Making the time, even if it’s just a coffee, to get to know more about their professional and personal life is key. If you can relate to them, you’ll be better at your job and make a new friend. You want to work with people you like and share similar interests with.

What were the biggest challenges you faced when starting Alise Collective?

Initially, the biggest challenge was accounting. I found an accountant that taught me step-by-step how to LLC yourself, what you can or can’t write off, insurance, etc. Financially figuring out how I was going to do everything was the biggest hurdle. I was lucky that I had some savings, but I knew I needed to hustle and make things work.

How do you set your pricing?

I work with each client to see what they can afford, what makes sense for my time, etc. I love getting to work with smaller brands, but they don’t have large budgets. If I can work out a way that’s a win-win for both, I’m really happy. Having confidence is key since you’re on your own. I had a sense of what I was doing professionally, but it’s scary wondering if I’m going to be able to continue to have clients in order to pay my rent each month.

How do you set your schedule?

It’s really anytime. My google calendar is color coded, and everything is planned. I live by my calendar. It’s imperative to my job and my life. So much of the work and play go together. Some of the people I’ve worked with for years are my friends.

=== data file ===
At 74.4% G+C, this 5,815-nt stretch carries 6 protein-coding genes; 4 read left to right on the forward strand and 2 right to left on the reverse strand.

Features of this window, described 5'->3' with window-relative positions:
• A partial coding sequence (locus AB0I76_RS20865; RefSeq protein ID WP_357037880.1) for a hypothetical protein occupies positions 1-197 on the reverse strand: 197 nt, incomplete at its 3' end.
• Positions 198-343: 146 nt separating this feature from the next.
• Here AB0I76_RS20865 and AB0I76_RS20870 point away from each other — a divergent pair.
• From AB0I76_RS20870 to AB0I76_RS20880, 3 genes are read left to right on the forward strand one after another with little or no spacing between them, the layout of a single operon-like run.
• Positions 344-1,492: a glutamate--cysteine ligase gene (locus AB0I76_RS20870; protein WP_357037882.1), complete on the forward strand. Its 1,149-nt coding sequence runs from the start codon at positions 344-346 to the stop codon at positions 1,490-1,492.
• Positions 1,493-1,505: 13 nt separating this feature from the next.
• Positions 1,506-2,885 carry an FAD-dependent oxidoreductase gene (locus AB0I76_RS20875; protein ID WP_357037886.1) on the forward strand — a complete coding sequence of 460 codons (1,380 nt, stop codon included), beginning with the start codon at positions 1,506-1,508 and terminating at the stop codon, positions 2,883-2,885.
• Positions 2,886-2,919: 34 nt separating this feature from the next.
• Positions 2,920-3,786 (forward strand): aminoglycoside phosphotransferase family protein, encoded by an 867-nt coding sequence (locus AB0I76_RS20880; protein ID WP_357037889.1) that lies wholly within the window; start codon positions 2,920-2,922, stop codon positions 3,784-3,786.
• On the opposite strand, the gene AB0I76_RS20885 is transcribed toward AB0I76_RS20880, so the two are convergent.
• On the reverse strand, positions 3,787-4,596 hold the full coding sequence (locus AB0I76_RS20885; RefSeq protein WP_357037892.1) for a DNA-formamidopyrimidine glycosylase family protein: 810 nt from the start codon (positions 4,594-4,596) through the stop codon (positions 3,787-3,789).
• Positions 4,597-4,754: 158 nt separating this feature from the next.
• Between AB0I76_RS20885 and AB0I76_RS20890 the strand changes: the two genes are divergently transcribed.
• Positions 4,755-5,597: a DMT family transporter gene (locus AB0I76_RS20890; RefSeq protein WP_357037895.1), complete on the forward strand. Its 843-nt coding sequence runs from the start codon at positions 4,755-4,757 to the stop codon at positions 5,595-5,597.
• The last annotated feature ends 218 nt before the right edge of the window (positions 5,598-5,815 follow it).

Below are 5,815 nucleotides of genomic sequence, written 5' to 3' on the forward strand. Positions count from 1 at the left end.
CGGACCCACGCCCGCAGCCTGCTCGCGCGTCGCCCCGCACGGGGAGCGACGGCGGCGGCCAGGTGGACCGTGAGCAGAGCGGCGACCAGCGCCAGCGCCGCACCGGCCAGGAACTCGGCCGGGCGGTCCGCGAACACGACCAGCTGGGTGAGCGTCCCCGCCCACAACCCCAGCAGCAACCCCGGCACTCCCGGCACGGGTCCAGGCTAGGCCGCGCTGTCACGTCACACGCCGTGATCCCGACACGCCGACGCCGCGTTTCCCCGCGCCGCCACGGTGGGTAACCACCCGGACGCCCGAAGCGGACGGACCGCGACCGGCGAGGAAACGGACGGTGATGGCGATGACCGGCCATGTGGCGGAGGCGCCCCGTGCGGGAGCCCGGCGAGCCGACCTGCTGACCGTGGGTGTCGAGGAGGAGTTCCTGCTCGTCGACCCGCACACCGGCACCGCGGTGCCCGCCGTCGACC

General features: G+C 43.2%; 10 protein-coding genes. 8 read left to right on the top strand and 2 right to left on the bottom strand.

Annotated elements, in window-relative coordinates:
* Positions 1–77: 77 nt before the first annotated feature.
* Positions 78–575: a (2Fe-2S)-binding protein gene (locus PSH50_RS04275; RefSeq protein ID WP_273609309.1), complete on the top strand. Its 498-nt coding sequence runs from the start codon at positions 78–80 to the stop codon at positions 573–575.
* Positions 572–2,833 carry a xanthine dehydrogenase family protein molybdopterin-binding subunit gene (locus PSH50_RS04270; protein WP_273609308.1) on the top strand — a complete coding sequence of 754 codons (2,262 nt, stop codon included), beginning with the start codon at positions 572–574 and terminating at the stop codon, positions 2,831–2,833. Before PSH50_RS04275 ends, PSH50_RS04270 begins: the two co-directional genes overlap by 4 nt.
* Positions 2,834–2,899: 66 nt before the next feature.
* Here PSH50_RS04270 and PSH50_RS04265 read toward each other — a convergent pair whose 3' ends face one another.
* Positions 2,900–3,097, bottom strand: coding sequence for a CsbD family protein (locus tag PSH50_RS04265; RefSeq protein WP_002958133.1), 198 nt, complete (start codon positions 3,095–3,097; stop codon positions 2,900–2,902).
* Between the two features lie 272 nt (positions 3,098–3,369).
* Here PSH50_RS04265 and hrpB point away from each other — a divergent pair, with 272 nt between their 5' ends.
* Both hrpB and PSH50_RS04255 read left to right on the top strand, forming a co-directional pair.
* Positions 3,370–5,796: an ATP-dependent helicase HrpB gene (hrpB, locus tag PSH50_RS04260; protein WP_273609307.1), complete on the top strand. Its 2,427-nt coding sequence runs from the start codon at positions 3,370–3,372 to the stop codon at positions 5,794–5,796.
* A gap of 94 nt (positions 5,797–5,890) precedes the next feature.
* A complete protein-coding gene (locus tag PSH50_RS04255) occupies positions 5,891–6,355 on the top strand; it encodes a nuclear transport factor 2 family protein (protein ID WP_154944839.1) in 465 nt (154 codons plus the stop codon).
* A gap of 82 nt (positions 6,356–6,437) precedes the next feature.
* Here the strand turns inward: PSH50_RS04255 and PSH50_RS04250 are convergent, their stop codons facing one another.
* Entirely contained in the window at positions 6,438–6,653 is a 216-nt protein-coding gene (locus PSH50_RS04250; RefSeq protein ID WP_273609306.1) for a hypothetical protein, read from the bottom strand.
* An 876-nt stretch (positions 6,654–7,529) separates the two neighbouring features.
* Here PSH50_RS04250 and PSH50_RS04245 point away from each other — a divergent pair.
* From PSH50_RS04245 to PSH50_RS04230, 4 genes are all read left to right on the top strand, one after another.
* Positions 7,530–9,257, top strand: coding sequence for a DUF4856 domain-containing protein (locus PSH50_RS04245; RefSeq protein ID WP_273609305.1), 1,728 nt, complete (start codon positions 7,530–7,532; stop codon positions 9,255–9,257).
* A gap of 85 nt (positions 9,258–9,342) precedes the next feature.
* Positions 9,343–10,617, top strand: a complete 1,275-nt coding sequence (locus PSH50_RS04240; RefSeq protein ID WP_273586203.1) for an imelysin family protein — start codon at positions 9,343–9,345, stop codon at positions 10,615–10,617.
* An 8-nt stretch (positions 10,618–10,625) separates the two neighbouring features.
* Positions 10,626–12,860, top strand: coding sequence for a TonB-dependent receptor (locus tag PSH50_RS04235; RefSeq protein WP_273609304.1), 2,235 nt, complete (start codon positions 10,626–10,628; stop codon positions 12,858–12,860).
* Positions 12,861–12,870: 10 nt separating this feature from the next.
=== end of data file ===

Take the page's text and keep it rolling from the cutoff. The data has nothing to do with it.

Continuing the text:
Although you’re talking over brunch about one of your clients and how you’ll work together, it doesn’t seem like work. There’s a balance. It’s hard in this type of work, because you feel like you always have to be on. It can take a lot out of you which you don’t necessarily realize.

What is your escape?

I love working out, and that’s why having a fitness client is so important to me. It’s great working with Bari Studio because they have four different classes. I love going out to dinner and getting drinks in NYC. I also enjoy traveling and seeing new places.

Do you travel for work? 

Not a ton because most of my clients are based in NY. If I’m traveling, I’ll schedule work-related meetings.

How has working with fashion during your internship vs. Alise Collective changed?

It’s changed so much. I’m almost not in that day-to-day anymore. I love fashion, but I’m happy to be a little removed. Social media has changed the industry, for example, being able to watch a fashion show from your phone. Another example of how it’s changed is that the print magazines are no longer the main place that brands want to be covered, and instead, it’s online and through bloggers.

Where is your organization today, and where do you see it in the future?

Today, I have a lifestyle company, and I couldn’t be happier. It’s overwhelming at times, because in one day I could be talking to a food editor, a fitness blogger and a CEO. It’s always different, which is what I like about it. In the future, I’ll continue to do what I do, and grow small businesses, but also work with large companies on strategic initiatives that make a large impact.

I love the high to low. I feel grateful to work on a massive project dealing with a launch in the tech world and also being able to see a small fashion brand triple their revenue in a year. I’m hoping to continue to do both, because that’s what really drives me.

Delia Folk